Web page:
"A most popular card, Harriet," panted Mr. Gilbert. His
flushed. "More popular even than Happy
Harriet nodded even though she knew this not to be true. She
her tea and her lenses fogged once more. "I'll be telephoning
Rogers in Distribution as soon as I've taken my break. If anyone
send us more then Mr. Rogers is he."
"And I'll be sorting my way along the Christmas card shelf." Mr.
Gilbert rubbed his palms with some gusto. "With any luck
I'll be up
to the big lovey-dovey cards by lunchtime."
Wednesday was always quiet. People did not celebrate on Wednesdays.
Harriet stood by the window display, pretending to straighten
strewn upon hooks, and staring out at passers by huddled against
rain. Not one of them looked in. Across the street, Mrs. Elms
lost amongst shoes in the window of the What's
Good for the Sole shoe shop. She waved a
limp hand. People trundled by on a bus; bored-
looking and lifeless behind panes as if locked within their own
miniature window displays. A trickle of rainwater wept erratically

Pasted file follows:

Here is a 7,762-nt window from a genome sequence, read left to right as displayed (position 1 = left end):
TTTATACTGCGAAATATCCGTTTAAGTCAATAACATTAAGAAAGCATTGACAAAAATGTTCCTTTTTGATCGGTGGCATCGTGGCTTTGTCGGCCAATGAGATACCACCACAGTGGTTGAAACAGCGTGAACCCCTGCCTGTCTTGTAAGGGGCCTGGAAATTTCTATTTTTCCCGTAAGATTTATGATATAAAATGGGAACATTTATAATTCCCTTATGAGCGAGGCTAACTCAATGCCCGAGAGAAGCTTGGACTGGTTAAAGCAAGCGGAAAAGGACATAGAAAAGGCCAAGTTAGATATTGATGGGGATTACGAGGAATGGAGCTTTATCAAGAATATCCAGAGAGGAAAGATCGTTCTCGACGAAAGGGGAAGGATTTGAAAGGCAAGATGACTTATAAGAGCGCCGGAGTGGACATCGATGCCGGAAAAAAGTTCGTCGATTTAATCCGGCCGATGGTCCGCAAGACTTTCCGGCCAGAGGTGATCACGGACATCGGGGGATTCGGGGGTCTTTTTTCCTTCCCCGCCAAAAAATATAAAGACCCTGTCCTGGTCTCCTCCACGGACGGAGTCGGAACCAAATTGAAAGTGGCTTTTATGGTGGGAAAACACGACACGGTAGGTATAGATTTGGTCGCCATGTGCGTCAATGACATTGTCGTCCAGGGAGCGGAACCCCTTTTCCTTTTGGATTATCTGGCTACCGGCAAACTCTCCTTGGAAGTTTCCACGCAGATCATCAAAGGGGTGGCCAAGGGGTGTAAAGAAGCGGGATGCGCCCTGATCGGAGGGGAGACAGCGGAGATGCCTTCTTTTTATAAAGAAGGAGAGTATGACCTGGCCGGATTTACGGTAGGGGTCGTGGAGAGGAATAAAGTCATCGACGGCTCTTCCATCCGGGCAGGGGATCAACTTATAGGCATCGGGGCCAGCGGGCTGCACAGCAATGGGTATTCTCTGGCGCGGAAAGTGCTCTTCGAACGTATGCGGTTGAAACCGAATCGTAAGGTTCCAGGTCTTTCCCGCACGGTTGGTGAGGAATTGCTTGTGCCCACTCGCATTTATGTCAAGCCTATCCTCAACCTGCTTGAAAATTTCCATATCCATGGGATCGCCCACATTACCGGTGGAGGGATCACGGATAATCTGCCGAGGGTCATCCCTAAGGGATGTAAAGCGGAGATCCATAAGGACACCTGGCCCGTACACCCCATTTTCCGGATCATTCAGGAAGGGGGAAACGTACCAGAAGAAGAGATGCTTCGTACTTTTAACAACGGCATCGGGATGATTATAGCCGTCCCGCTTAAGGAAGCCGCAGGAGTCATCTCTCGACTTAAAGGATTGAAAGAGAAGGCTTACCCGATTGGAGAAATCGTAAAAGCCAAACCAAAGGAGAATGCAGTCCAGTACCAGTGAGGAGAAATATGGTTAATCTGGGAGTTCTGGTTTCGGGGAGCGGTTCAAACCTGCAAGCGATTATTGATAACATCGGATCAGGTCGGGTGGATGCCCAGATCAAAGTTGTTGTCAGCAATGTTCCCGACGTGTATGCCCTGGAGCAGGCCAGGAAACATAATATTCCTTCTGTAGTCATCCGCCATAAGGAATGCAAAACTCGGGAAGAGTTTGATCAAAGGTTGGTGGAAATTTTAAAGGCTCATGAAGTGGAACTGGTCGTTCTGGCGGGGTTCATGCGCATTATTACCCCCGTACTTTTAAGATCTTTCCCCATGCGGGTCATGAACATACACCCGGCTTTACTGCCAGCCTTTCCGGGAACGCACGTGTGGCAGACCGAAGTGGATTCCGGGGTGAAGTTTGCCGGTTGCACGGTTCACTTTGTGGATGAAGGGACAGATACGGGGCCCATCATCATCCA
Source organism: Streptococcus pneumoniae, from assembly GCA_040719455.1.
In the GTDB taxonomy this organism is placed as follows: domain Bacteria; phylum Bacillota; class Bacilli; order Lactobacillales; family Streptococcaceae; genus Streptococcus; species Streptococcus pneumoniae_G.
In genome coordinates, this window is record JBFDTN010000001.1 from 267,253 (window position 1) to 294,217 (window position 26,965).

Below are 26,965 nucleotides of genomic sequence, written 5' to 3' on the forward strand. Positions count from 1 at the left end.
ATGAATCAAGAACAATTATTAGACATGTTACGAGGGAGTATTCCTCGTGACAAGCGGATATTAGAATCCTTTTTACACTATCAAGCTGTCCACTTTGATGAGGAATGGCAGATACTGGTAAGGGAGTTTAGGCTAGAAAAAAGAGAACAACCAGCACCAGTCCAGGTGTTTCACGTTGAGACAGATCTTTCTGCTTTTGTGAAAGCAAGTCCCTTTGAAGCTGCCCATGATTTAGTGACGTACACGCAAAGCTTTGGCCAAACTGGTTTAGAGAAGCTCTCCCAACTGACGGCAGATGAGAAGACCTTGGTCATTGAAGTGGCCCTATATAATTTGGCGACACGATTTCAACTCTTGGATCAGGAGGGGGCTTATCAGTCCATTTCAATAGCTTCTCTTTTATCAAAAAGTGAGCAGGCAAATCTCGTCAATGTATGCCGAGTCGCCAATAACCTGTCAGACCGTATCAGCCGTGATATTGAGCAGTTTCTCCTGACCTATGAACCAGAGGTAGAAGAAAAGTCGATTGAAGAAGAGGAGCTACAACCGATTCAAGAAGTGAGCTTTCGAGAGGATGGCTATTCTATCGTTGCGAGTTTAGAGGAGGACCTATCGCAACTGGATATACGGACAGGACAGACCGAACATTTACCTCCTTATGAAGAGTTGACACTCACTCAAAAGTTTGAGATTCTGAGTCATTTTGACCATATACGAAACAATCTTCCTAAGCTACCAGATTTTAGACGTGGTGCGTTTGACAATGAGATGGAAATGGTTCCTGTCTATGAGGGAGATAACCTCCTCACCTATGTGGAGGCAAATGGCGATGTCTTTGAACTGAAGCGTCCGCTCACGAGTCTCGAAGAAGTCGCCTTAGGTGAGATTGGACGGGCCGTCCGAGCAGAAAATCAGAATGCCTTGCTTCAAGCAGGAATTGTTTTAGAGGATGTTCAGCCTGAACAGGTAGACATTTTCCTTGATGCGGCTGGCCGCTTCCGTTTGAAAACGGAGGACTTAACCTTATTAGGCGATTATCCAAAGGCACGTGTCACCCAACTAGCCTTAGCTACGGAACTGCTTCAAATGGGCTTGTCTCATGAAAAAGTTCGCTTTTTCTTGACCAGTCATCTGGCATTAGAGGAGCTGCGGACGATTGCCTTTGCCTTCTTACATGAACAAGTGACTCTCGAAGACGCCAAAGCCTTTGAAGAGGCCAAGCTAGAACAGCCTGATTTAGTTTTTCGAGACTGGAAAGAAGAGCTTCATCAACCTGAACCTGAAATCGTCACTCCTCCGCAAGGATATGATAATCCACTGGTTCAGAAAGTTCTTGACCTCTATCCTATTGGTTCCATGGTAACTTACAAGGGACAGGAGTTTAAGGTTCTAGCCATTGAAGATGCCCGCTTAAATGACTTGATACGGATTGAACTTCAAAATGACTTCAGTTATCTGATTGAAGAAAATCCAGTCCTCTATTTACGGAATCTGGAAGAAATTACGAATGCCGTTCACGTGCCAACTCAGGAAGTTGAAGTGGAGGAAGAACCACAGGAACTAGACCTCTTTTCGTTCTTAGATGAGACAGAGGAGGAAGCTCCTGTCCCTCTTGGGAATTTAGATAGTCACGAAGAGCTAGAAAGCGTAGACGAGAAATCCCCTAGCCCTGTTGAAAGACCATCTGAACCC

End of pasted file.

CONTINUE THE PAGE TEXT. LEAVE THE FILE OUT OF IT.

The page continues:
upon the glass.
Harriet sighed. All of us held captive.
All of us on display.
"It's an awful day, Harriet." Mr. Gilbert's hand upon
shoulder set her heart pounding. His fingers tarried where the
her blouse met the gentle curve of her neck. Across the street,
Elms waved again, all but lost now to Mr. Gilbert's reflection
in the plate glass window. He stood dark and spectral behind
a shadow in the wonderland of glitter and light that was An
"An unseasonable amount of rain, so I'm told," he continued.
remained. Harriet felt the fingers trembling as they traced the
of her brassier hidden beneath her blouse. "Only yesterday
told me the rainfall had set a new record for November. She'd
in the New Scientist, she said. It was something to do with El
whatever that is. Still, that's Mrs. Dobson for you; always one
dwell upon life's oddities."
Harriet stooped. Or swooned. It seemed the only way to free herself
from this barest of caress. From this most terrible of menace.
worried over crepe paper laid out immaculate upon the window
floor. Crouched, her fingers played against the hem of her skirt
it rode high upon her leg, the dark cotton stretched taut against
white of her upper thigh. The fine hairs upon her forearm bristled.
Mr. Gilbert stared. And then he coughed. "Yes, well, I just
came to say
I'd not be a minute, Harriet. I'm just popping down to the little
room. I dare say you'll manage without me for a moment. It all
Harriet stood as Mr. Gilbert scurried away. She brushed a hand
her shoulder, toying where the hem of her blouse met the warmth